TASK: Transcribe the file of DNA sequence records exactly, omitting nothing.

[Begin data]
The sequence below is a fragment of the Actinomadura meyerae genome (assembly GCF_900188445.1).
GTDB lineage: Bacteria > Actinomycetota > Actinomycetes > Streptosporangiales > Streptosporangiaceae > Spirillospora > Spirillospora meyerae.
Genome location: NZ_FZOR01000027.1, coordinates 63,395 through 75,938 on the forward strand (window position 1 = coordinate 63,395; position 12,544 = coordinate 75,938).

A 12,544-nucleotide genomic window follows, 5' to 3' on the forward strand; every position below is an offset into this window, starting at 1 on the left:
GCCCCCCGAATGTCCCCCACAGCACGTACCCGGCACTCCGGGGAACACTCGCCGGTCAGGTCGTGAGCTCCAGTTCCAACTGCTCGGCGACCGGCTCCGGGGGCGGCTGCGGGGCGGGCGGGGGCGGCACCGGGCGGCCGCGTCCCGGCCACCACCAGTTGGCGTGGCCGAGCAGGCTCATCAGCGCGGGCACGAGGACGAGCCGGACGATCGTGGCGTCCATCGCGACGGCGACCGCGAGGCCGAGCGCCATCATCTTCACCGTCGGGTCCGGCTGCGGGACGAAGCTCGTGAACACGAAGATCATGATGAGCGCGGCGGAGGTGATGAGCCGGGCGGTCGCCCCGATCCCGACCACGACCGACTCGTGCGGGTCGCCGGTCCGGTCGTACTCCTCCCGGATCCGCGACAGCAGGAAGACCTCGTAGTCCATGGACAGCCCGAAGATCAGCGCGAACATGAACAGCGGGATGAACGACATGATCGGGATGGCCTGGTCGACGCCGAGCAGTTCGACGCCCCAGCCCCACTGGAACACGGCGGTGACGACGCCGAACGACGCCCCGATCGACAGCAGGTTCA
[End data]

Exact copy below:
The sequence below is a fragment of the Actinomadura meyerae genome (assembly GCF_900188445.1).
GTDB lineage: Bacteria > Actinomycetota > Actinomycetes > Streptosporangiales > Streptosporangiaceae > Spirillospora > Spirillospora meyerae.
Genome location: NZ_FZOR01000027.1, coordinates 63,395 through 75,938 on the forward strand (window position 1 = coordinate 63,395; position 12,544 = coordinate 75,938).

A 12,544-nucleotide genomic window follows, 5' to 3' on the forward strand; every position below is an offset into this window, starting at 1 on the left:
GCCCCCCGAATGTCCCCCACAGCACGTACCCGGCACTCCGGGGAACACTCGCCGGTCAGGTCGTGAGCTCCAGTTCCAACTGCTCGGCGACCGGCTCCGGGGGCGGCTGCGGGGCGGGCGGGGGCGGCACCGGGCGGCCGCGTCCCGGCCACCACCAGTTGGCGTGGCCGAGCAGGCTCATCAGCGCGGGCACGAGGACGAGCCGGACGATCGTGGCGTCCATCGCGACGGCGACCGCGAGGCCGAGCGCCATCATCTTCACCGTCGGGTCCGGCTGCGGGACGAAGCTCGTGAACACGAAGATCATGATGAGCGCGGCGGAGGTGATGAGCCGGGCGGTCGCCCCGATCCCGACCACGACCGACTCGTGCGGGTCGCCGGTCCGGTCGTACTCCTCCCGGATCCGCGACAGCAGGAAGACCTCGTAGTCCATGGACAGCCCGAAGATCAGCGCGAACATGAACAGCGGGATGAACGACATGATCGGGATGGCCTGGTCGACGCCGAGCAGTTCGACGCCCCAGCCCCACTGGAACACGGCGGTGACGACGCCGAACGACGCCCCGATCGACAGCAGGTTCA